HomeEsportsFootballGermany

DFL wants Virtual Bundesliga to be seen as its third competition brand

  • Innovative esports property founded in 2012 now has over 130,000 participants  
  • VBL Club Championship enters second season with 22 Bundesliga and 2. Bundesliga teams
  • Deal with ProSiebenSat.1 means games shown on linear TV in Germany, as well as digitally

The Virtual Bundesliga (VBL), the esports property formed in partnership between the German Football League (DFL) and video game publisher EA Sports, is seen as a valuable tool with which to engage a younger fanbase and expand the reach of the Bundesliga and its commercial partners.

So much so that DFL executives want the VBL to be viewed as its third competition brand, alongside the Bundesliga and second-tier 2. Bundesliga.

In 2012, the Bundesliga became the first professional soccer league to launch its own esports competition when it launched the VBL, which is integrated directly into EA Sports’ FIFA game series. It now has around 130,000 participants.

Looking to expand the property’s reach, the Bundesliga created the VBL Club Championship last season, which encompasses squads of two-to-four esports players from 22 clubs across the Bundesliga and 2. Bundesliga competing each other in a season-long competition.

Each match is played in a ‘Davis Cup’ format: two games are played in one-on-one mode, one on the PlayStation 4 and one on the Xbox One; while the third game is played in two-on-two mode on the console of the home club’s choice. Players from the top six clubs in the table qualify directly for the VBL Grand Final, which last season was held in front of a live audience at the Westhafen Event and Convention Center in Berlin on May 11-12 and was won by SV Werder Bremen.

Following a partnership with German media company ProSiebenSat.1, fans can watch select games on linear television on free-to-air channel ProSieben Maxx and all games digitally on esports.com and virtual.bundesliga.com, an arrangement which will continue this season.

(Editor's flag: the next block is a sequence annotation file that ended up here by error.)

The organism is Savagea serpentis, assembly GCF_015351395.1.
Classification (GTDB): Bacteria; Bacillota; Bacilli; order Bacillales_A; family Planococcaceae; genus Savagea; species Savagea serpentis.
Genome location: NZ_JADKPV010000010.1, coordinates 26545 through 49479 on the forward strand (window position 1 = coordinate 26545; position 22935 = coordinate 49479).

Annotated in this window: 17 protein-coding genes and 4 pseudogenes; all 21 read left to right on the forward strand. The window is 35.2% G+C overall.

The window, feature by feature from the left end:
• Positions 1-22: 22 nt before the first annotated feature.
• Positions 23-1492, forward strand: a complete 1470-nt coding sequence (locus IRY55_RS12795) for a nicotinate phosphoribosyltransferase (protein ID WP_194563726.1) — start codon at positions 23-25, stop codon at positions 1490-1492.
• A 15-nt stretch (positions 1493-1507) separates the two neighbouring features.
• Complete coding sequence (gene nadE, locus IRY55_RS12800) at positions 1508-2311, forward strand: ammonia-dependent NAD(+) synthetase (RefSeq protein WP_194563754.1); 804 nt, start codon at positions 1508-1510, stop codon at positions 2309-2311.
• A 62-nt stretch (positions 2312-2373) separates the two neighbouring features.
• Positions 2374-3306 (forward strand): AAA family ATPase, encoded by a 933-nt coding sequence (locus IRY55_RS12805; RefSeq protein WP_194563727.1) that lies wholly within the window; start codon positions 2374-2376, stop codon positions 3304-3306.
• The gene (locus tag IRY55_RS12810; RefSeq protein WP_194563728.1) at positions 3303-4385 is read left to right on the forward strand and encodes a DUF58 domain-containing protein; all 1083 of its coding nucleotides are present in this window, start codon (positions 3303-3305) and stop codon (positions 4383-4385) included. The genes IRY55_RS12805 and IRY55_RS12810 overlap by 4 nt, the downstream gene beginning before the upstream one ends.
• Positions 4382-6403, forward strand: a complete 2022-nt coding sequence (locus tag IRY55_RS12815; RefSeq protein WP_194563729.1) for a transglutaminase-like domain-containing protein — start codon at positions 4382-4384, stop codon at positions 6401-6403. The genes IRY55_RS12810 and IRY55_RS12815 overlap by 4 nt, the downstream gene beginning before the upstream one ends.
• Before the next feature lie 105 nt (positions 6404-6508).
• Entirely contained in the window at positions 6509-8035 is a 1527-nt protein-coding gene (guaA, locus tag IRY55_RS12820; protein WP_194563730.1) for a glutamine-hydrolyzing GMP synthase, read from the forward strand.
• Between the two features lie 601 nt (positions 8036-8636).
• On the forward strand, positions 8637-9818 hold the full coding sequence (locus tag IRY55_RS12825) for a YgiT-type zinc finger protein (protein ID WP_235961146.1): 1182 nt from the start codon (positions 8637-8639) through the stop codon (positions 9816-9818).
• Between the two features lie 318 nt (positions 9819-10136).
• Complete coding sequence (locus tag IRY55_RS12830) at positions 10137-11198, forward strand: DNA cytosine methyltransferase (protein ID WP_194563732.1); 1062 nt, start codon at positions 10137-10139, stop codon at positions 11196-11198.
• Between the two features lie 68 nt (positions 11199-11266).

For the first time, this season’s championship will feature a fixed schedule for matchdays and times. Until the end of 2019, the matches will be played on Mondays and Thursdays. After the winter break, the VBL Club Championship will take place on Wednesdays and Thursdays.

The VBL is also helping the league expand its reach globally. On March 30-31, international series events took place in Malaysia and India, which were qualifying events for the VBL International Final, which was held in conjunction with the VBL Grand Final in Berlin. The events – which could be viewed in Asia on local broadcast partner Fox Sports and streaming platform eGG Network – followed successful Bundesliga eFootball competitions held in Chile and Malaysia in 2018.

Andreas Heyden, the chief executive of DFL Digital Sports and DFL executive vice president of digital innovations, spoke to SportBusiness about the growth of the VBL and its plans for the future.

Q. How important is the VBL to the growth of the Bundesliga brand?
Heyden: It is massively important. The growth of the Virtual Bundesliga since its inception shows how seriously we are taking the whole area of esports. We highly benefit from our club brands and players [being present] but also we have proven to have created one of the highest degrees of authenticity of the Bundesliga in the virtual world of stadiums, clubs and players.

Q. How has the VBL benefited from being a part of the DFL infrastructure?
H: We have a lot of resources from our value chain that we own which differentiates us from other [esports] leagues. We have our own data-gathering company, with Sportec Solutions, we have our own TV production company with Sportcast, we have our own digital content powerhouse with DFL Digital Sports, and we have our own Bundesliga International sales entity. We also have the governing body, the DFL, to fall back on. This benefits the Virtual Bundesliga to create better content in a league which is quite unique as it is financially sound and well-managed.

Q. How many Bundesliga and 2. Bundesliga clubs will take part this year?
H: This year in the club championship we have 22 of our 36 clubs participating. We are not obligating clubs to participate in it. We believe that our clubs have a high degree of autonomy. I’d rather take a fully-committed club and accept that we may have fewer clubs participating than any club that is forced to participate. For us, it is about quality, not quantity.

Q. Is the aim to get every Bundesliga and 2. Bundesliga club taking part?